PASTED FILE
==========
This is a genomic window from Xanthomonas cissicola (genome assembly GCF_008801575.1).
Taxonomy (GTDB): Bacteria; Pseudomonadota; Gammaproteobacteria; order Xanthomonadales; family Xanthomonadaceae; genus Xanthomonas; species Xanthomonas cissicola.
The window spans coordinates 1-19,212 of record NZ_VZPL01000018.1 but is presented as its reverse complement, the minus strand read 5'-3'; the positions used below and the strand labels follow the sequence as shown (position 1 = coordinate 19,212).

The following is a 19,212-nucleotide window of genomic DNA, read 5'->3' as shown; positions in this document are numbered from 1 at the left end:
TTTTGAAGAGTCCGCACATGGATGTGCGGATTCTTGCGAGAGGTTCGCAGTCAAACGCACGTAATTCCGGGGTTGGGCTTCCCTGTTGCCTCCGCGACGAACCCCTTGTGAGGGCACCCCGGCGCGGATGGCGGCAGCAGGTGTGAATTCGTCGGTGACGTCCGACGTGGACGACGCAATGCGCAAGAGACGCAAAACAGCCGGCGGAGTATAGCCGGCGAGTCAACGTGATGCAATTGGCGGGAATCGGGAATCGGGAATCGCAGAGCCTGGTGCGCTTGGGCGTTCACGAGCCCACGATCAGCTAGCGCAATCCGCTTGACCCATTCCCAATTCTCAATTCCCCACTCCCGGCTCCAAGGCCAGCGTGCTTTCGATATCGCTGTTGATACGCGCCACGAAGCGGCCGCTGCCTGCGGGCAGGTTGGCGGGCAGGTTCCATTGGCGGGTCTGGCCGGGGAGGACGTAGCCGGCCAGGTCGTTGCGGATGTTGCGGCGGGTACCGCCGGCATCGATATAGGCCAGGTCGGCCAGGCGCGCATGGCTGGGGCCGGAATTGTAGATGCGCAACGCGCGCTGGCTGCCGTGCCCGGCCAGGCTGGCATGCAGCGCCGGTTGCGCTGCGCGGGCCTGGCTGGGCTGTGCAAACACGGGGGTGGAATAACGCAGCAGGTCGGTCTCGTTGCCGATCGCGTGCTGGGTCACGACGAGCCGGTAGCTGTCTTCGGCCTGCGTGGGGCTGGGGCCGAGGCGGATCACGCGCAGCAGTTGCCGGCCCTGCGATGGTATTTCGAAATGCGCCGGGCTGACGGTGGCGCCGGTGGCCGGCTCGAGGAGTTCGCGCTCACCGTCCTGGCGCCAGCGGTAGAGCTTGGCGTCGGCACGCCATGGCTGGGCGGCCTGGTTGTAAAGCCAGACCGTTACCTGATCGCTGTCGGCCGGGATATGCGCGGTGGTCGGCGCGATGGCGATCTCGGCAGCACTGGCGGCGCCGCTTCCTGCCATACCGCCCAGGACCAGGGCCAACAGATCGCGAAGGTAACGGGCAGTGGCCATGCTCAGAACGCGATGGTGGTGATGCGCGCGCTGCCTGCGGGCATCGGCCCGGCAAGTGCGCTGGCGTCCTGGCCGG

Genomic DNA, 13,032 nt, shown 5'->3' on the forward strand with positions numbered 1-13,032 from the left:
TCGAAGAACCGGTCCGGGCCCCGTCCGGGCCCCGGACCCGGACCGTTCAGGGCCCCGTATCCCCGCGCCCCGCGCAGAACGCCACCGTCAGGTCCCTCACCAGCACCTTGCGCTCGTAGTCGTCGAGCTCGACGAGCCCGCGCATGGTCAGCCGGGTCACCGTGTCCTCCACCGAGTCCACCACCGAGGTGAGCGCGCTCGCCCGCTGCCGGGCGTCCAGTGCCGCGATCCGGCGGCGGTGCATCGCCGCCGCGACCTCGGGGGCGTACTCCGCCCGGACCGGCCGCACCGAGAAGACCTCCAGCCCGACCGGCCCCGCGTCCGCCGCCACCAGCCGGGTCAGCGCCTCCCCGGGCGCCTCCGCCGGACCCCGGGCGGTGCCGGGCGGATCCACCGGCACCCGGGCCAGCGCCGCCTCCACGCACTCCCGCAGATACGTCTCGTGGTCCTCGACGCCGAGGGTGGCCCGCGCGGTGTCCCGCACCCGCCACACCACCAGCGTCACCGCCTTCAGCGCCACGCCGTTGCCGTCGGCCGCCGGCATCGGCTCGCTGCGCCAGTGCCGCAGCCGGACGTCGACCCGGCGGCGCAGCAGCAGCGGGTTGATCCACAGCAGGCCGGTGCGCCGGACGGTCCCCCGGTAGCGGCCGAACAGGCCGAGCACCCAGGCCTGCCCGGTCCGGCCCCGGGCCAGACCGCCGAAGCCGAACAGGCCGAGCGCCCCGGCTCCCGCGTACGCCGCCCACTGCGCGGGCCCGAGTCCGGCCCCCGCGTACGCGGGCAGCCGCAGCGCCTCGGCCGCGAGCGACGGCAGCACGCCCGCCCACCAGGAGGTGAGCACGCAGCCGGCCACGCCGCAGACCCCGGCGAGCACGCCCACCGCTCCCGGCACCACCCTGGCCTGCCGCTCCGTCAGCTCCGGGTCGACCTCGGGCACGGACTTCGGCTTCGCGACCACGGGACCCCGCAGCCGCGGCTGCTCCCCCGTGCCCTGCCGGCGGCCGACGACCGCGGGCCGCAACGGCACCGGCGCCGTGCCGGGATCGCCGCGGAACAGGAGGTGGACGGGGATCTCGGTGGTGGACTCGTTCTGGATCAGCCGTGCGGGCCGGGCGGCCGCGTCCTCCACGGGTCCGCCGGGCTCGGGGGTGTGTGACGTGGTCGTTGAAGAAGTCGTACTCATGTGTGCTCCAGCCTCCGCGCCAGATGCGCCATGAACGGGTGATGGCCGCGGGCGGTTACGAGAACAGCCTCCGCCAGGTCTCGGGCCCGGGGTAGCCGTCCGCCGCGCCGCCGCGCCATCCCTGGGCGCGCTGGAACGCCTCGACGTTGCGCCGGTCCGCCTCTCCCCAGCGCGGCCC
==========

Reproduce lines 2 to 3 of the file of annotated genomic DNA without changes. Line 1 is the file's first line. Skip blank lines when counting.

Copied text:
Taxonomy (GTDB): Bacteria; Pseudomonadota; Gammaproteobacteria; order Xanthomonadales; family Xanthomonadaceae; genus Xanthomonas; species Xanthomonas cissicola.
The window spans coordinates 1-19,212 of record NZ_VZPL01000018.1 but is presented as its reverse complement, the minus strand read 5'-3'; the positions used below and the strand labels follow the sequence as shown (position 1 = coordinate 19,212).